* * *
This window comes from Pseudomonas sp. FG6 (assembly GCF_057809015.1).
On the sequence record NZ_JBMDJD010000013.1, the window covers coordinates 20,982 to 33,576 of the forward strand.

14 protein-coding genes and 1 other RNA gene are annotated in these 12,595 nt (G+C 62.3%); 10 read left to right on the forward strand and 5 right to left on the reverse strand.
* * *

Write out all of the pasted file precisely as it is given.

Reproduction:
This window comes from Pseudomonas sp. FG6 (assembly GCF_057809015.1).
On the sequence record NZ_JBMDJD010000013.1, the window covers coordinates 20,982 to 33,576 of the forward strand.

14 protein-coding genes and 1 other RNA gene are annotated in these 12,595 nt (G+C 62.3%); 10 read left to right on the forward strand and 5 right to left on the reverse strand.